The National Academies

NCHRP 20-50(20) [Anticipated]

LTPP Data Analysis: Develop Tools to Improve Accuracy of Traffic Loading Data Collection

  Project Data
Source: Federal Highway Administration
Funds: $350,000
Staff Responsibility: Camille Crichton-Sumners
Fiscal Year: 2018

This project has been tentatively selected and a project statement (request for proposals) is expected in July 2017. The project statement will be available on this world wide web site. The problem statement below will be the starting point for a panel of experts to develop the project statement.

There is a need in the highway community to know how accurate and consistent weigh-in-motion (WIM) systems are for collecting traffic loading data. This data is a critical input in pavement and bridge designs and is used for making transportation and freight planning decisions, and in highway safety investigations. There are many potential sources of error in WIM measurements. Currently, it is nearly impossible for the traffic data collectors to evaluate the relative influence of each source. This leads to diminished WIM system performance and lower quality WIM data.

For over a decade, the LTPP program has collected a massive amount of consistent, high-quality WIM data, along with information about the performance of WIM equipment, including WIM validation and calibration data from 24 LTPP SPS test sites across the United States. This unique data set provides the opportunity to develop more advanced WIM tools to help state highway practitioners in pavement smoothness evaluation, WIM site selection, WIM sensor selection or replacement, WIM calibration procedures and frequency, and WIM data quality acceptance. These tools could help minimize WIM measurement errors related to temperature and seasonal effects, vehicle speed, changes in truck populations, data sampling frequencies, system age, and other factors related to WIM scale technology.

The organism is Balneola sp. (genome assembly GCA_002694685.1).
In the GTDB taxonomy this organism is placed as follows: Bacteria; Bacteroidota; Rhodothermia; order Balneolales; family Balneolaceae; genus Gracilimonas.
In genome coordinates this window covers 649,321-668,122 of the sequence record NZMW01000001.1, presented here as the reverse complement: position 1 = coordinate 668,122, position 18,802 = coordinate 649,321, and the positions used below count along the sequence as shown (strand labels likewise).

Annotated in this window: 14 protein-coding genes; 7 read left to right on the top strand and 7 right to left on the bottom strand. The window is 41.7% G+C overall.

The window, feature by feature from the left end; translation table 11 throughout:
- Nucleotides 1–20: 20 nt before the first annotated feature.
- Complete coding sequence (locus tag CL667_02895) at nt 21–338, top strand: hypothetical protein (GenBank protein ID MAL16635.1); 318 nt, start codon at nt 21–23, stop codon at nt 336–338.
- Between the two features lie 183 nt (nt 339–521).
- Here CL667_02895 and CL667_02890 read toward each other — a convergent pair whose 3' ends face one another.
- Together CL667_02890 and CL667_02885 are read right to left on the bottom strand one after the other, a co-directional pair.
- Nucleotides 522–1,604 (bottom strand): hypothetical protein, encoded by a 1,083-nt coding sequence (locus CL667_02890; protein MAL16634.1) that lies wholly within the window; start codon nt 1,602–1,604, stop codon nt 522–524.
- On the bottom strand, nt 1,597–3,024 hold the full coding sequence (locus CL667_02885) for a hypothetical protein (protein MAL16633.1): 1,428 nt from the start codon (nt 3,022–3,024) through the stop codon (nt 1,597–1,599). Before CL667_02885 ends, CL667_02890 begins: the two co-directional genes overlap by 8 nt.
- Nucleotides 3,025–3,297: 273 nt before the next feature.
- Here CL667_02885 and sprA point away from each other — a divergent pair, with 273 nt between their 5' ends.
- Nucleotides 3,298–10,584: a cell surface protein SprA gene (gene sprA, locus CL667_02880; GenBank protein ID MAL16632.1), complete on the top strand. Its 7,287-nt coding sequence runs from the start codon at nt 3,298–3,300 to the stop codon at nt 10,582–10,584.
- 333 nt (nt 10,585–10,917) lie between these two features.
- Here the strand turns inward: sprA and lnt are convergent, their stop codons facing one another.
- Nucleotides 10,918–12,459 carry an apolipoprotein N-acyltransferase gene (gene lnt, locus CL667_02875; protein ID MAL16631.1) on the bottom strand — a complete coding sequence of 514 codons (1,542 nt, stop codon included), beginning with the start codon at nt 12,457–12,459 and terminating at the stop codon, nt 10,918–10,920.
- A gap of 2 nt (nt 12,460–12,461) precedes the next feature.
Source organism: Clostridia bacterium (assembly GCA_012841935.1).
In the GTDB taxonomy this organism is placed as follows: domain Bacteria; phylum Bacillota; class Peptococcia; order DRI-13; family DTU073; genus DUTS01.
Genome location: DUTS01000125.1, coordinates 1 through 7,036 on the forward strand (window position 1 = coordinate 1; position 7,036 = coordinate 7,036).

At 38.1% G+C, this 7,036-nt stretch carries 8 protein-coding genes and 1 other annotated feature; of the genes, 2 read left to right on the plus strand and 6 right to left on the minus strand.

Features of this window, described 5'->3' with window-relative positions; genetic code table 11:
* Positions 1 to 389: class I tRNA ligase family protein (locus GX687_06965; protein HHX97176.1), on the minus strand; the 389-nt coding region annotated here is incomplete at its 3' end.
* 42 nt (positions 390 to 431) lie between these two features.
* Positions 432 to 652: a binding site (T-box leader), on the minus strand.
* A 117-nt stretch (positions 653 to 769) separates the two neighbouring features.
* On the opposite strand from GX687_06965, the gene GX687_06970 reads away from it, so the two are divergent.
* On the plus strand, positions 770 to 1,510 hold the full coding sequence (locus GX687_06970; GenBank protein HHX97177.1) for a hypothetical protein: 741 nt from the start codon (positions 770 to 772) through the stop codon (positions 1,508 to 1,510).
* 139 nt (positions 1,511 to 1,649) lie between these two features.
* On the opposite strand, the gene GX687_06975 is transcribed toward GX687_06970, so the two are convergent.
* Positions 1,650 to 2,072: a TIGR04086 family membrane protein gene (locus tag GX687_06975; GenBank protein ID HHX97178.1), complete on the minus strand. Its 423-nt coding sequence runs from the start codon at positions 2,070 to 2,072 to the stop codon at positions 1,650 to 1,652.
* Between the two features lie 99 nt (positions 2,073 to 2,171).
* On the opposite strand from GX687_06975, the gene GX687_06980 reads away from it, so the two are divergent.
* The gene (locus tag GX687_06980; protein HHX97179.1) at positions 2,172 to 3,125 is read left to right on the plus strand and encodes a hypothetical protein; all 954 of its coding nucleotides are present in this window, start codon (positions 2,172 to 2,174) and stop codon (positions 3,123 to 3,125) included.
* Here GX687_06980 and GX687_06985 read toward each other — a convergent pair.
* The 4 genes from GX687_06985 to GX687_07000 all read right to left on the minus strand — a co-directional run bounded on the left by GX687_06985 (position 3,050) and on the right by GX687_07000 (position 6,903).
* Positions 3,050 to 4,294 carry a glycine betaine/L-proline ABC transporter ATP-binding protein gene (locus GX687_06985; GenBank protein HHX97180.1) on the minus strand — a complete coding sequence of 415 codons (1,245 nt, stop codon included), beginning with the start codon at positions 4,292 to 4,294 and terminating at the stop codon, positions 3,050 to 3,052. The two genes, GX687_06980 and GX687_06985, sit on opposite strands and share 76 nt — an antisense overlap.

The objective of this research is to develop the next generation of tools and procedures for characterizing and managing the variability and bias in WIM measurements through more effective site selection, WIM sensor technology considerations, effective WIM calibration, and quality control checks of the data.

Now is the time to examine the lessons learned and to improve/develop new tools for highway agencies to collect reliable WIM data. These tools will allow for more effective WIM data quality assessment and more efficient, data-driven WIM calibration scheduling. Better-quality WIM data will lead to more accurate and cost-effective pavement and bridge designs, more informed transportation and freight planning decisions, and more insightful highway safety investigations.

To create a link to this page, use this URL: http://apps.trb.org/cmsfeed/TRBNetProjectDisplay.asp?ProjectID=4412